Mass Murder – For Profit – Dressed in Democratic Rags
You can’t have missed it. Plans are afoot for commemorations of the 100th anniversary of World War One. We are already being carefully prepared for a splurge of the usual nostalgic nonsense, spiced with patriotic flag-waving and rose-tinted spectaculars, and the occasional poignant music accompanying shots of fields of poppies. Detailed and harrowing accounts of life in the trenches, of course; denunciations of ‘Prussian militarism’. A celebration of sacrifice, idealizing of the armed forces, romanticisation or the alleged harmony of class relation and social co-existence pre-1914; a hymn to the national unity forged in struggle (a myth better illustrated in World War 2, but, hey, one step at a time!) The British experience will be paramount, we’ll be bombarded with the idea of the war as a ‘just cause’; the experiences of any other nationality, or discussion of ‘alternative views’ of the causes if the war, will be sidelined.
At its fringes there’ll be lots of money for artists willing to engage in collaborative projects with schoolkids; less than that available as subsidies for private defence companies to sell missiles to Saudi Arabia so it can threaten Bahrain; but more than the aid budget for victims of landmines.
Officially the commemoration of World War One will emphasise the idea of the war as a just cause, a war for freedom and democracy against despotic German militarism. From the first, this has always been a huge lie. The First World War was sparked by international disputes; these had their origins in imperial rivalries, commercial competition, the struggle for colonial empires. Normal capitalist social relations, in other words.
What they are unlikely to celebrate is the resistance to the First World War – the movements who opposed the war from the start. The soldiers of all armies, all sides, who mutinied, deserted, refused to fight, who shirked and dodged and avoided fighting. The strikers who defied calls for sacrifice to fight for better wages and conditions (despite mass repression); or the thousands who refused to pay rent, rioted at high food prices, demonstrated against the privations the war was causing. They are probably not about to recall how the war ended in revolution in Russia, in Germany, and elsewhere; in mass strikes and mutinies all over the world…
They will celebrate the mass enlistment, the huge enthusiasm and volunteering that marked the early months of the war; a triumph for capitalism, really, since the previous few years had seen massive class struggle, an upsurge of rebelliousness, that was threatening to seriously de-stabilise the rule of the privileged classes. That the mass movements that on the surface claimed to be working for a classless, internationalist, peaceful society could so easily fall into line with chauvinistic, imperialist war, with millions of ‘socialists’ rushing off to kill those they’d been calling their ‘brothers’, is a stark lesson, that shouldn’t be forgotten. The contradictions that shot through the pre=war socialist and trade union movements need to be looked at, ands learned from.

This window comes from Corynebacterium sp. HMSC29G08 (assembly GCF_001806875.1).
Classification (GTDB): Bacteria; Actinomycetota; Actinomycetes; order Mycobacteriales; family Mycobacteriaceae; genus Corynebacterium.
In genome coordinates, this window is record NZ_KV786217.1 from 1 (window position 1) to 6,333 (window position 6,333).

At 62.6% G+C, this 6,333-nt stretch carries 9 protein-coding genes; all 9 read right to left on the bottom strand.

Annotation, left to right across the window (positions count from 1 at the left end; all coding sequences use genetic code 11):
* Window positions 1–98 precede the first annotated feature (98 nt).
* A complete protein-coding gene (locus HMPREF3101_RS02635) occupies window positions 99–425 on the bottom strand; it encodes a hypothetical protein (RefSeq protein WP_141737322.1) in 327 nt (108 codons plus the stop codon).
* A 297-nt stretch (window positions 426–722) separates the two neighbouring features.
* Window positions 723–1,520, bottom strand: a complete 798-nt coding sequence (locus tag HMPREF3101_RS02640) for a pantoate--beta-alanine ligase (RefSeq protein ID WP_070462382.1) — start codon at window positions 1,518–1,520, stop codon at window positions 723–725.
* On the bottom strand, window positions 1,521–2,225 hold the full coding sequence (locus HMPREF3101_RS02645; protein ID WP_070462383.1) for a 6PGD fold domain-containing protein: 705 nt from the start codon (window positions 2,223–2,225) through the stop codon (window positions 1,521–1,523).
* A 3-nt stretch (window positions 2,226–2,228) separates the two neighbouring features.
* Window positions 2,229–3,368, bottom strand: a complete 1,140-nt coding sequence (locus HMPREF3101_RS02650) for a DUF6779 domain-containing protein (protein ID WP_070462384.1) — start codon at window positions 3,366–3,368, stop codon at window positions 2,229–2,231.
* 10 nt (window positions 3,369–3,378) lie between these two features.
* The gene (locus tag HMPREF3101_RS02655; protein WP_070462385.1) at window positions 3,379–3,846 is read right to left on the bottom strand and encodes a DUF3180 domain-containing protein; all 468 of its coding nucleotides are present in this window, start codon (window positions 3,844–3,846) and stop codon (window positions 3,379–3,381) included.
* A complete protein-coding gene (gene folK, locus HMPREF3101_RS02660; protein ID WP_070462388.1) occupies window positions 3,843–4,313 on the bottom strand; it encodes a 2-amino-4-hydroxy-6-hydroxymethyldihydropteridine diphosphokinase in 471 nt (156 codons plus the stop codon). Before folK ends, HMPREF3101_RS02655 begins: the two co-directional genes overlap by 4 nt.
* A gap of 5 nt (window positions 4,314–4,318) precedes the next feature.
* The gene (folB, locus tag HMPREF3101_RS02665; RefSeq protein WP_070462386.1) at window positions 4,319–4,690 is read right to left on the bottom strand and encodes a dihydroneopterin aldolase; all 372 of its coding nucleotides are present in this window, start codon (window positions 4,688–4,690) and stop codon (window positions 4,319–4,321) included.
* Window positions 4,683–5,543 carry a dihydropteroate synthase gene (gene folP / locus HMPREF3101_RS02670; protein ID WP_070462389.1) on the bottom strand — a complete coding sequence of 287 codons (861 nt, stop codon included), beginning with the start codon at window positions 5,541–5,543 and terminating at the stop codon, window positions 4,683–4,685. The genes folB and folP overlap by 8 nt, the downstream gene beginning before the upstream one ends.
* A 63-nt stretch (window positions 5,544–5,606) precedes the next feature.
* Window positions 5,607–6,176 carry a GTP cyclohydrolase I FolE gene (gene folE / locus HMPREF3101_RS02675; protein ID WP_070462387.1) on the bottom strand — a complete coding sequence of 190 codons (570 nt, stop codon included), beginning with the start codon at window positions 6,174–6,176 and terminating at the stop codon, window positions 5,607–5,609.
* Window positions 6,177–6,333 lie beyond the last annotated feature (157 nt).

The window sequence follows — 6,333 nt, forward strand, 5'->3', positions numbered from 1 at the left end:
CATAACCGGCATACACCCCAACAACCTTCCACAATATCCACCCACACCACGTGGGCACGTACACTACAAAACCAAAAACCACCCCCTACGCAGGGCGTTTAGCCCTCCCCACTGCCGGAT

But the government commemorations are unlikely to spotlight the falling off of enlistment, that together with the huge death toll, which led the British government to introduce conscription. They’re not about to highlight the raft of repressive measures brought in to control the population and keep people in line. Or that they attempted to continue the war after Armistice Day, planning to send millions of troops to intervene in revolutionary Russia. (A plan scuppered by soldiers’ mutinies, strikes and revolts).
We totally oppose THEIR plans for a “we’re all in it together” evocation of a harmonious past – that never existed – and a glorious national unity – that was broken by class, and many other, antagonisms from the start. We plan to organise events to challenge the orthodox view of World War 1, and by the way, of the past generally, the present, and the future… We’re not all in it together NOW – or ever have been… How a conjuring up of the glorious past could contribute to the urgent need for sacrifice and ‘national unity’, to clothe the current onslaught on our living conditions, Jubilee-style. You can’t separate the plans to glorify WW1 from the government’s current attempts to hype up support for the armed forces, for anti-immigrant hysteria, for ‘national self-sacrifice’ ie, us accepting lower standards of living to pay for theirs, and blaming it all on ‘foreigners’.
Groups and individuals in various cities around the UK are already planning to oppose the official events, with commemorations, actions, talks, lectures, and counter-commemorations. This includes a number of Remembering the Real World War 1 groups, people from the peace movement, radical historians, anti-war activists…
We hope this blog can be a resource, for local, national, international opposition to the whitewashing of history planned for the next five years. We WILL celebrate deserters, conscientious objectors, mutineers, rebels, strikers, food rioters, the networks of resistance that spoke out against the war, who sheltered draft-dodgers on the run. We WILL celebrate the revolutions and mutinies that crippled the war effort. We WILL also discuss the reasons for the collapse of the left, the socialist parties, the trade unions into jingoism and xenophobia – difficult questions shouldn’t be avoided. We WILL also call the capitalists to account for the deaths of millions, for their profit, their commercial rivalries, the imperial jostling for advantage.
Remembering the Real WW1’s aim, to counter the ‘old lie’, is bound up with our continuing commitment to oppose capitalist social relations, and the wars they inevitably produce. The world is our country.